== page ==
Is the concept really so hard for the editors of Mother Jones to grasp? Hype-busting and the exercise of hype are very closely related things; one may easily turn into the other if you're not careful, in the same way that playing the race card and accusations of playing the race card bring on the same dynamic.
Mother Jones is currently running a feature called The Audacity of Hype? It offer us the views of 24 writers, thinkers and historians on a question the editors find important:
Is Barack Obama exaggerating when he compares his campaign to the great progressive moments in US history?
There's no quote from Obama comparing his campaign to the great progressive moments in American history. There's no link to a text where he says that. This seemed odd for 2008; by now, the ethic of the link is reasonably well known among those who publish online. I asked the people in my Twitter feed, "If you're editing this for Mother Jones, do you run the feature without a quote or link where Obama offers the comparison?" Russ Walker, formerly an editor at washingtonpost.com, said, "Absolutely not."
In the email I got from David Corn as he pushed out to his list a promo for the Mother Jones feature, it says, "Prominent thinkers and writers ponder Obama and his claim that his campaign is comparable to the great progressive movements in U.S. history." Obama really said something like that? He said his campaign is a "movement" comparable to, say, the civil rights movement, or to second wave feminism, or to the labor movement after the industrial revolution? If so, I had missed it. So had Dan Kennedy. ("Let's have the precise language.")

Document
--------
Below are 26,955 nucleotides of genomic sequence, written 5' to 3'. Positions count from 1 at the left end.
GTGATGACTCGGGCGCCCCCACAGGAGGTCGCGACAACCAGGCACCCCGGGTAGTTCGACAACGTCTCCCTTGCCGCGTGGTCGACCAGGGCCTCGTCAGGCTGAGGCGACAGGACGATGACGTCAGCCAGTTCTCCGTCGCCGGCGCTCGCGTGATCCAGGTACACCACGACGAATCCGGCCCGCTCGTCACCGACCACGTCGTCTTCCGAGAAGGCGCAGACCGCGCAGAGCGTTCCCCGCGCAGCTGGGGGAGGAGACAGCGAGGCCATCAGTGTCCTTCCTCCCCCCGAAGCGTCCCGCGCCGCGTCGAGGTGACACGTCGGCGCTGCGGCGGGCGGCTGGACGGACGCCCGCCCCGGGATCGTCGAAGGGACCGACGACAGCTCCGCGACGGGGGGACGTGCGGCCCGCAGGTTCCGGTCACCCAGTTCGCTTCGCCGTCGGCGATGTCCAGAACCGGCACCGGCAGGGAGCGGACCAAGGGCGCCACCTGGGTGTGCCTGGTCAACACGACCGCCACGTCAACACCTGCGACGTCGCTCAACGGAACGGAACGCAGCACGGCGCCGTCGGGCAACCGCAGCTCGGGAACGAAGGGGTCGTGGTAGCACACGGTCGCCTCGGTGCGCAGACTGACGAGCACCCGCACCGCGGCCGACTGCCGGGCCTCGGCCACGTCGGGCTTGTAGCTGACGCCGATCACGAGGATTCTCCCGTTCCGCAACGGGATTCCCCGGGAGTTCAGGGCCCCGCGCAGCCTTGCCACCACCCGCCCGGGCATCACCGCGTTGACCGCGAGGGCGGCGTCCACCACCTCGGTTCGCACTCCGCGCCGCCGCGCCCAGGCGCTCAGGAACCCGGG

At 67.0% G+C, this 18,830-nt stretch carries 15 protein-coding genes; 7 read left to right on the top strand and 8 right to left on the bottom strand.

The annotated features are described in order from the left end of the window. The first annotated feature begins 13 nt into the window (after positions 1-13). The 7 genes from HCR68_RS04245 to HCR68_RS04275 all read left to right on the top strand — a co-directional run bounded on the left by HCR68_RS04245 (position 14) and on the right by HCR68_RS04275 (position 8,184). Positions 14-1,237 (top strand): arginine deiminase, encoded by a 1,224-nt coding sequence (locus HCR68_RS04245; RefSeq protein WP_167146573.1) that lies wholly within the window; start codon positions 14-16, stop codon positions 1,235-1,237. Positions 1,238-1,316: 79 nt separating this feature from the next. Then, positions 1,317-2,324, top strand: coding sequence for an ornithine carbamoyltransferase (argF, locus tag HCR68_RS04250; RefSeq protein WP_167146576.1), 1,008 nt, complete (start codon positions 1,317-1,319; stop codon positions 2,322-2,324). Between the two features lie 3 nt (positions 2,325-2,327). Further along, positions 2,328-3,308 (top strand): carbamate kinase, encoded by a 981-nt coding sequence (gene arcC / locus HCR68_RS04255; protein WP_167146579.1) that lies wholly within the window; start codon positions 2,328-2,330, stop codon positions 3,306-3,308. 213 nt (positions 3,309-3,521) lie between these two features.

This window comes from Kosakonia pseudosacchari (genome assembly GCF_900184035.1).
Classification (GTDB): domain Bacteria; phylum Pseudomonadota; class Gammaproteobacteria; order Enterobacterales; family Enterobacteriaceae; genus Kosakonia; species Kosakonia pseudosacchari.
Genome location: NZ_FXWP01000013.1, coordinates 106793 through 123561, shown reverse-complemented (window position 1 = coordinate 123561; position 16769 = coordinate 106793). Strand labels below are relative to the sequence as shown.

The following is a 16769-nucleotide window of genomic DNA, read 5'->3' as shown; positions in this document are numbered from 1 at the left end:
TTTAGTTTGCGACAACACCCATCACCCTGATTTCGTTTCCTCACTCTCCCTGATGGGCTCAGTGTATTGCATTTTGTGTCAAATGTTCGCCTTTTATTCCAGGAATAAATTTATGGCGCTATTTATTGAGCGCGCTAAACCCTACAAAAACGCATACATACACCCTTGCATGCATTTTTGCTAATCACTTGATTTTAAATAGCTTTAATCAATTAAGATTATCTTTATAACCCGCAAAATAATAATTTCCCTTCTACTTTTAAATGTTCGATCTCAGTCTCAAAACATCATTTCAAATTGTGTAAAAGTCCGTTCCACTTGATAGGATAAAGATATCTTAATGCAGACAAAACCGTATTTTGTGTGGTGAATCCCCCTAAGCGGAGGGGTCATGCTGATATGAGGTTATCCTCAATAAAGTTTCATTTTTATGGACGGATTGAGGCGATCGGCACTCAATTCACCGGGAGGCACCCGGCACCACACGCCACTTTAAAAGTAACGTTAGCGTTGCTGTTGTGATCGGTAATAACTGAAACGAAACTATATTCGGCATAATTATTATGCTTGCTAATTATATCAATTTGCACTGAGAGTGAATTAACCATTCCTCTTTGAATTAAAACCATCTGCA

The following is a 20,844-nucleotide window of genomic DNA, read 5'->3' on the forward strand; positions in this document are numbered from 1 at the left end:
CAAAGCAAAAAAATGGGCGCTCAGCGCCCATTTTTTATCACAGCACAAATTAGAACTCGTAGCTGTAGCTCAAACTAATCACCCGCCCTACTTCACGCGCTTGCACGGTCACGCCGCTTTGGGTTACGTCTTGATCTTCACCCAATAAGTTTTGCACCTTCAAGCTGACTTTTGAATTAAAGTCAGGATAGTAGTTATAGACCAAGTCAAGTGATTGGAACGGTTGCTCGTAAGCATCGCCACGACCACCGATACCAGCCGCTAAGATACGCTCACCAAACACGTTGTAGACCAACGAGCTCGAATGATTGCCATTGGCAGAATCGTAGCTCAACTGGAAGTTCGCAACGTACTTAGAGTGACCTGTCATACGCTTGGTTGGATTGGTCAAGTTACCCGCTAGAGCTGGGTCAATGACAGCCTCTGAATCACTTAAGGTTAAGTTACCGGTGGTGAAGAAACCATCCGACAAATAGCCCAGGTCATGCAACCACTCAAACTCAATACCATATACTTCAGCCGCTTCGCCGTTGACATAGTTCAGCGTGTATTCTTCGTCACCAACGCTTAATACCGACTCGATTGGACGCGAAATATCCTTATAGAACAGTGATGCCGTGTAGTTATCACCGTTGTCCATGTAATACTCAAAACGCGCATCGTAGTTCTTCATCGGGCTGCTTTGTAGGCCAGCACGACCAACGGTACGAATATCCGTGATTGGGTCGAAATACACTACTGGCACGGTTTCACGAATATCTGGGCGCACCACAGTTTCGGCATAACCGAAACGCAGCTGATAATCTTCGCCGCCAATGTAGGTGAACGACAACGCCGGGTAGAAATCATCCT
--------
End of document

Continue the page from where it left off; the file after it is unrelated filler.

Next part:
Now I've heard Obama say, "this is our moment, this is our time." So have you. But that's different from a truth claim like, "my campaign is a movement comparable to the great progressive movements in history." My doubts were increased by the phrase: The Audacity of Hype. This doubles the editors' bet. They're not only suggesting he made the claim, they're saying it's been repeated often enough to be an audacious form of self-promotion. They're provoking Pat Buchanan and giving him a forum to say things like...
It is absurd to argue that the nomination or an election of Barack Obama would be as important a historical event as the liberation of 3 million slaves after the bloodiest war in American history, that took 600,000 lives and set the South back a century.
Well, yeah, it would be absurd, if anyone had argued that. Buchanan is clowning, and Mother Jones is helping him. Why? From what I know of the contemporary attack machine, any statement from the candidate himself that compared Obama '08 to the great movements for freedom and justice in our history would have been quite the controversy, what with the McCain camp already mocking his messiah complex and calling him "The One." Why would Mother Jones, a progressive magazine, accuse Obama of the same thing McCain is attacking him for?
It didn't make a lot of sense, especially without a quote, link, or reference point. So I wrote to David Corn, Washington bureau chief for Mother Jones, asking him: where did Obama make this claim? What were you guys talking about? He kindly sent me an excerpt from a speech given by Obama. He said it should have been part of the introduction to the published forum, but somehow wasn't. (Okaaay... so you're going to fix that, right?)
This is what Mother Jones editors sent to the participants along with the question, "Is Barack Obama exaggerating when he compares his campaign to the great progressive moments in US history?" I present it as a public service. See if you can find the point where that particular comparison is made. I couldn't, but I am just one reader.
Nothing worthwhile in this country has ever happened unless somebody, somewhere is willing to hope. Somebody is willing to stand up. Somebody who is willing to stand up when they are told "No you can't" and instead they say, "Yes we can."
That's how this country was founded. A group of patriots declaring independence against a mighty British empire--nobody gave them a chance--but they said, "Yes we can." That's how slaves and abolitionists resisted that wicked system, and how a new president charted a course to ensure we would not remain half slave and half free.